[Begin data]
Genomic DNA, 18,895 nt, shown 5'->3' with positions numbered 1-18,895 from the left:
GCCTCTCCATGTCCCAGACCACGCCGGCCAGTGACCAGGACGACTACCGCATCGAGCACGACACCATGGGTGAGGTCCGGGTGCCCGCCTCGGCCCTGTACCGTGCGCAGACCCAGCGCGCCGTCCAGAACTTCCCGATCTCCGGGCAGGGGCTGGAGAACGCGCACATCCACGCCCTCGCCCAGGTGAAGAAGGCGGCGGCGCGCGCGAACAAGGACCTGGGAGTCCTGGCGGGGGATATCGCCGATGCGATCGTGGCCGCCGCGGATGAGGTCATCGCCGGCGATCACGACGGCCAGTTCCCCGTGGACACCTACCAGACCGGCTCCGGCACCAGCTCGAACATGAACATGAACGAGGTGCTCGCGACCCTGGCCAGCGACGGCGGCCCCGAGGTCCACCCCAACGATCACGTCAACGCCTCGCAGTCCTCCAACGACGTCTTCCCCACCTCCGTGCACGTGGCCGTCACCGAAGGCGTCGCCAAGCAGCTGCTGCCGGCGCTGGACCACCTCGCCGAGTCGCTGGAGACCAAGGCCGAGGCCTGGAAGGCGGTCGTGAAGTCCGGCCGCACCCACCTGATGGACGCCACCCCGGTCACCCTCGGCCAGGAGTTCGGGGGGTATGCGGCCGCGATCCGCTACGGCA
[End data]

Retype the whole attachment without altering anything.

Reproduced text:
Genomic DNA, 18,895 nt, shown 5'->3' with positions numbered 1-18,895 from the left:
GCCTCTCCATGTCCCAGACCACGCCGGCCAGTGACCAGGACGACTACCGCATCGAGCACGACACCATGGGTGAGGTCCGGGTGCCCGCCTCGGCCCTGTACCGTGCGCAGACCCAGCGCGCCGTCCAGAACTTCCCGATCTCCGGGCAGGGGCTGGAGAACGCGCACATCCACGCCCTCGCCCAGGTGAAGAAGGCGGCGGCGCGCGCGAACAAGGACCTGGGAGTCCTGGCGGGGGATATCGCCGATGCGATCGTGGCCGCCGCGGATGAGGTCATCGCCGGCGATCACGACGGCCAGTTCCCCGTGGACACCTACCAGACCGGCTCCGGCACCAGCTCGAACATGAACATGAACGAGGTGCTCGCGACCCTGGCCAGCGACGGCGGCCCCGAGGTCCACCCCAACGATCACGTCAACGCCTCGCAGTCCTCCAACGACGTCTTCCCCACCTCCGTGCACGTGGCCGTCACCGAAGGCGTCGCCAAGCAGCTGCTGCCGGCGCTGGACCACCTCGCCGAGTCGCTGGAGACCAAGGCCGAGGCCTGGAAGGCGGTCGTGAAGTCCGGCCGCACCCACCTGATGGACGCCACCCCGGTCACCCTCGGCCAGGAGTTCGGGGGGTATGCGGCCGCGATCCGCTACGGCA